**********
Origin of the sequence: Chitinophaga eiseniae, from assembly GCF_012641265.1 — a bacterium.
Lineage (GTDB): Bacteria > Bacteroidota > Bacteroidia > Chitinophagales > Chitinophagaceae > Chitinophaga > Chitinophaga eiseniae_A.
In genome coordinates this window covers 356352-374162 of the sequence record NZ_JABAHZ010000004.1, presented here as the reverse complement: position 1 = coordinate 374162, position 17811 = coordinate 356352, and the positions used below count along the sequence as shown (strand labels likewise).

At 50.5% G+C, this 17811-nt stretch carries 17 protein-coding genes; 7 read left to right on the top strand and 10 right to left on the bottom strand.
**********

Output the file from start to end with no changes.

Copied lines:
Origin of the sequence: Chitinophaga eiseniae, from assembly GCF_012641265.1 — a bacterium.
Lineage (GTDB): Bacteria > Bacteroidota > Bacteroidia > Chitinophagales > Chitinophagaceae > Chitinophaga > Chitinophaga eiseniae_A.
In genome coordinates this window covers 356352-374162 of the sequence record NZ_JABAHZ010000004.1, presented here as the reverse complement: position 1 = coordinate 374162, position 17811 = coordinate 356352, and the positions used below count along the sequence as shown (strand labels likewise).

At 50.5% G+C, this 17811-nt stretch carries 17 protein-coding genes; 7 read left to right on the top strand and 10 right to left on the bottom strand.